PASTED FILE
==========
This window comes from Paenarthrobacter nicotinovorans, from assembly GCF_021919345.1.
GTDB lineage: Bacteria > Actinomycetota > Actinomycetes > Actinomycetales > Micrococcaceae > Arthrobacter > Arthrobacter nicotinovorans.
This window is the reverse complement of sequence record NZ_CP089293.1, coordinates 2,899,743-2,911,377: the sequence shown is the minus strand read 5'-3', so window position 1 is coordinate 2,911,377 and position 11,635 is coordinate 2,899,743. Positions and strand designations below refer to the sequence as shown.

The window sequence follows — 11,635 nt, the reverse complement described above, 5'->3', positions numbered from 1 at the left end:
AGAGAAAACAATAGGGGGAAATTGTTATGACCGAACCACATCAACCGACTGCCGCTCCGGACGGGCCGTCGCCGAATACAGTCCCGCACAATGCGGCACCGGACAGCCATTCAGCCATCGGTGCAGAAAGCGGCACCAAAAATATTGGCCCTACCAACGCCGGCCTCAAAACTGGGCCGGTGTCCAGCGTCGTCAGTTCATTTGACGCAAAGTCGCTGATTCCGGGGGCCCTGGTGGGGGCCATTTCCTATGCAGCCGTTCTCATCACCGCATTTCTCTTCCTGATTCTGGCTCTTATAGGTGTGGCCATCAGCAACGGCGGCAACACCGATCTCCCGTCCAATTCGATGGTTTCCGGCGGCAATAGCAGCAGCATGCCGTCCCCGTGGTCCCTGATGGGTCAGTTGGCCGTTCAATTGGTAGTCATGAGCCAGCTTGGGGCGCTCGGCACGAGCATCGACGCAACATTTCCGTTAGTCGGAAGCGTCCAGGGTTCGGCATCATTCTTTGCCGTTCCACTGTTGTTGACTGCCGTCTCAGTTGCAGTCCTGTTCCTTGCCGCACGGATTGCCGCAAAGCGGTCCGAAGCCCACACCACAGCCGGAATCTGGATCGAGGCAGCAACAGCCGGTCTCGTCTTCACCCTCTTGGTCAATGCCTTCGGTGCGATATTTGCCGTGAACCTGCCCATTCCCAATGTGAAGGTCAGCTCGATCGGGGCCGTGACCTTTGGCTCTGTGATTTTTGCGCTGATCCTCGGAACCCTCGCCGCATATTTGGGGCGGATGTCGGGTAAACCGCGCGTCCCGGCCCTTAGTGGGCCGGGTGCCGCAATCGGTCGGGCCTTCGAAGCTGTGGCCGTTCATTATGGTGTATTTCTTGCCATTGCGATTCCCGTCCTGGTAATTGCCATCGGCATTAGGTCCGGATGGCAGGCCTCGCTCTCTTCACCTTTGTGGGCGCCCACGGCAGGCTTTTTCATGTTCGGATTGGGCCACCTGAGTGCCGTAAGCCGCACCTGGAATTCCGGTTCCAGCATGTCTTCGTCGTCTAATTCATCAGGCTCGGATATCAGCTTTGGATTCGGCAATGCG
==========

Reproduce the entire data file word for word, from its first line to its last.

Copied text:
This window comes from Paenarthrobacter nicotinovorans, from assembly GCF_021919345.1.
GTDB lineage: Bacteria > Actinomycetota > Actinomycetes > Actinomycetales > Micrococcaceae > Arthrobacter > Arthrobacter nicotinovorans.
This window is the reverse complement of sequence record NZ_CP089293.1, coordinates 2,899,743-2,911,377: the sequence shown is the minus strand read 5'-3', so window position 1 is coordinate 2,911,377 and position 11,635 is coordinate 2,899,743. Positions and strand designations below refer to the sequence as shown.

The window sequence follows — 11,635 nt, the reverse complement described above, 5'->3', positions numbered from 1 at the left end:
AGAGAAAACAATAGGGGGAAATTGTTATGACCGAACCACATCAACCGACTGCCGCTCCGGACGGGCCGTCGCCGAATACAGTCCCGCACAATGCGGCACCGGACAGCCATTCAGCCATCGGTGCAGAAAGCGGCACCAAAAATATTGGCCCTACCAACGCCGGCCTCAAAACTGGGCCGGTGTCCAGCGTCGTCAGTTCATTTGACGCAAAGTCGCTGATTCCGGGGGCCCTGGTGGGGGCCATTTCCTATGCAGCCGTTCTCATCACCGCATTTCTCTTCCTGATTCTGGCTCTTATAGGTGTGGCCATCAGCAACGGCGGCAACACCGATCTCCCGTCCAATTCGATGGTTTCCGGCGGCAATAGCAGCAGCATGCCGTCCCCGTGGTCCCTGATGGGTCAGTTGGCCGTTCAATTGGTAGTCATGAGCCAGCTTGGGGCGCTCGGCACGAGCATCGACGCAACATTTCCGTTAGTCGGAAGCGTCCAGGGTTCGGCATCATTCTTTGCCGTTCCACTGTTGTTGACTGCCGTCTCAGTTGCAGTCCTGTTCCTTGCCGCACGGATTGCCGCAAAGCGGTCCGAAGCCCACACCACAGCCGGAATCTGGATCGAGGCAGCAACAGCCGGTCTCGTCTTCACCCTCTTGGTCAATGCCTTCGGTGCGATATTTGCCGTGAACCTGCCCATTCCCAATGTGAAGGTCAGCTCGATCGGGGCCGTGACCTTTGGCTCTGTGATTTTTGCGCTGATCCTCGGAACCCTCGCCGCATATTTGGGGCGGATGTCGGGTAAACCGCGCGTCCCGGCCCTTAGTGGGCCGGGTGCCGCAATCGGTCGGGCCTTCGAAGCTGTGGCCGTTCATTATGGTGTATTTCTTGCCATTGCGATTCCCGTCCTGGTAATTGCCATCGGCATTAGGTCCGGATGGCAGGCCTCGCTCTCTTCACCTTTGTGGGCGCCCACGGCAGGCTTTTTCATGTTCGGATTGGGCCACCTGAGTGCCGTAAGCCGCACCTGGAATTCCGGTTCCAGCATGTCTTCGTCGTCTAATTCATCAGGCTCGGATATCAGCTTTGGATTCGGCAATGCG